Dallas Buyers Club is the newest award-show buzz-maker to hit movie theaters. The film stars Matthew McConaughey as Ron Woodruff, a real-life Texas good ol’ boy who in 1985 was diagnosed with AIDS and given a month to live. Woodruff was nothing if not resourceful, and he dove full-time into the underground market for drugs not approved by the FDA. He ended up living another seven years, during which time he ran the eponymous Dallas Buyers Club, which disseminated these quasi-legal treatments to other AIDS sufferers in the area. The film is both a standard Hollywood biopic and a standard Hollywood AIDS movie. It wraps a person’s life into an easily-unwrapped package (“He learned how to live! And overcame his prejudices!”) and at the same time uses people suffering from AIDS as an easy avenue for tragedy. McConaughey is stratospherically great in the movie, continuing his recent career uptick, but he’s the only thing remarkable about it.
A lot of movies about AIDS exploit our fear of disease and decay. This makes sense given that it’s a global pandemic, that for a while it seemed incurable, that for a long time there was a great deal of confusion over how it is spread, and that it’s a terrible way to die. But this kind of narrative is often in service to the “tragic queer” cliche. Vito Russo observed that cinema has an unfortunate tendency to kill off LGBTQ characters, and there is more than one ending to an AIDS story besides early death. There were many people who fought back, not just against their disease but against the social forces that were working against them. Dallas Buyers Club halfway comes to that story, but ultimately it’s still about victimization. Woodruff died before his time. There are better stories about survival to be told. And one of them is a documentary, freely available if you have Netflix Instant.
How to Survive a Plague covers the same time period as Dallas Buyers Club, from the mid-’80s to the early ’90s, the most politically and culturally inflammatory years of the AIDS epidemic in America. The doc chronicles the actions of two of the major groups that were formed to pressure the government to invest more money and time in research for treatment of HIV and AIDS: The AIDS Coalition to Unleash Power, or ACT UP, formed in 1987; and the Treatment Action Group (TAG), which splintered off from ACT UP in 1992. When AIDS first began to spread, it seemed to only affect those on the fringe, like gay people and drug users, so the government was content to ignore it. These groups and others fought a long, bitter struggle for attention, and without them,we’d be even further behind in AIDS research than we already are.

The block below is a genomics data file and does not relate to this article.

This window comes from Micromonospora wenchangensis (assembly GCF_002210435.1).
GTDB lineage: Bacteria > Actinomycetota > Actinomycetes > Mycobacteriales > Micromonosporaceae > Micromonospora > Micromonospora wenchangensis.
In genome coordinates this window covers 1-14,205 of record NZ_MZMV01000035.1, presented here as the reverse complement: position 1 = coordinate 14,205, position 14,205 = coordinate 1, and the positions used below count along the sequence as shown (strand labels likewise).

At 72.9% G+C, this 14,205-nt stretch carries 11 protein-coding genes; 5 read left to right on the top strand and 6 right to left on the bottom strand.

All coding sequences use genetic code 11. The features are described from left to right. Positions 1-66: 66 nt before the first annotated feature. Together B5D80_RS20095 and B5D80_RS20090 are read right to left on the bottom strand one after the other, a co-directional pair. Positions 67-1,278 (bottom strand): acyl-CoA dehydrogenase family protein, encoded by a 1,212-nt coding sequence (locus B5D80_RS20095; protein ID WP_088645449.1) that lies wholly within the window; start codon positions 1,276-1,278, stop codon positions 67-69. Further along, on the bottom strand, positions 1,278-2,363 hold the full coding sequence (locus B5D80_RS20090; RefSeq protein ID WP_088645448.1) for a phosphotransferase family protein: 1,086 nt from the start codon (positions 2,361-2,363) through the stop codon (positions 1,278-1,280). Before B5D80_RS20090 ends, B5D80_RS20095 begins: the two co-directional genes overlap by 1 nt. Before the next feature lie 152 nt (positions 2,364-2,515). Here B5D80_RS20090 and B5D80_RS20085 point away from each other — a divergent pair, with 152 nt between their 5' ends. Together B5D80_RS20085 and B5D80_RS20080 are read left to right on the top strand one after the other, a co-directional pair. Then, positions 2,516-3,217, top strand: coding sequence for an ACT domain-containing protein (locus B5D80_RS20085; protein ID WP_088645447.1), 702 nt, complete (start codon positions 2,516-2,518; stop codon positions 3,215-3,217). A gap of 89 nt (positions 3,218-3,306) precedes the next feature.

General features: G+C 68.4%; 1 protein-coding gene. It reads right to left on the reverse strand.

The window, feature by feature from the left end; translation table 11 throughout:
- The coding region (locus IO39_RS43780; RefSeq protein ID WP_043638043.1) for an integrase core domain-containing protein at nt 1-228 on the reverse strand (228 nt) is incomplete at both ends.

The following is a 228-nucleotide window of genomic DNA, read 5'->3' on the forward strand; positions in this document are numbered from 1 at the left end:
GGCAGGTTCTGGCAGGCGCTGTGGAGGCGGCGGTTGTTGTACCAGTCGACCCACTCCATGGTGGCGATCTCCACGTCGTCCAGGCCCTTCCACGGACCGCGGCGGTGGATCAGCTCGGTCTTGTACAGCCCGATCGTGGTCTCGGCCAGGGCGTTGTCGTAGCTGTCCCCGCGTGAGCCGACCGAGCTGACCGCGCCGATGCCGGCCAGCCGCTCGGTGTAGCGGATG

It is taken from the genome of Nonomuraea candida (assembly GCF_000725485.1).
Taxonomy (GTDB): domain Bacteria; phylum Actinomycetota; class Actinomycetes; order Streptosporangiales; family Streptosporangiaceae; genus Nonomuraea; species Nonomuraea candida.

But the members of ACT UP and TAG weren’t just activists. They were lifelines for each other. As depicted in Dallas Buyers Club, people all over the country set up connections to bring in foreign drugs. The FDA was dragging its feet on a subject that urgently needed their attention, so without an official source of medicine available, people found their own. They imported drugs from Canada, Japan, Mexico, India and more. It was never clear what would and what wouldn’t prove effective, but these were desperate times, and anything that could potentially prolong a life was welcome. What the doc celebrates is how people, when neglected by their institutions, came together to take care of themselves.
In tackling the same topic, Dallas Buyers Club arrives at a different theme: that well-worn American ideal of individualism triumphing over the system. Ron Woodruff beat the FDA and the doctors, the film tells us. But the real Woodruff relied on his network of connections to accomplish what he did, and the movie treats them as nothing more than his customers. The movie itself acknowledges that 71% of AIDS sufferers at the time were gay men, and yet this is a story about a straight guy, with the gay men firmly backgrounded. They are embodied in Jared Leto’s character, a transsexual drug addict who exists mainly to teach Ron to no longer be bigoted before dying tragically, as gay men seem so prone to do in film. How to Survive a Plague is actually about gay people, and the power of community.
The doc has not one central figure but a crowd of intriguing characters. There’s Peter Staley, who went from being a closeted Wall Street stooge to a full-time activist. There’s playwright Larry Kramer, who helped found ACT UP. There’s Bob Rafsky, who made a name for himself in confronting public figures face-to-face, including President Clinton. The best part is that the movie doesn’t treat the gay community as a monolithic entity. It not only acknowledges but explores the ideological differences that they had in how best to approach their goals, which led to members of ACT UP leaving the group to form TAG. But that was not a weakness, it was a strength. While they could not present a single united front, they could attack the issue from multiple angles in this way.
Dallas Buyers Club pays lip service to ingenuity in the face of adversity, but it really renders the AIDS issue too safe. It’s still a story about a man who got the disease because of his lifestyle and paid for his choices with his death. But many of the characters in How to Survive a Plague are still alive, because they took their lives into their hands, and into the hands of their friends. In Dallas Buyers Club, the gay man sasses out life lessons and then dies pitifully, and that’s an image we’ve seen more than enough. In How to Survive a Plague, gay men and women storm government buildings, scream at politicians, cover an idiot senator’s house with a giant condom, and they live. That’s a story we need to hear more.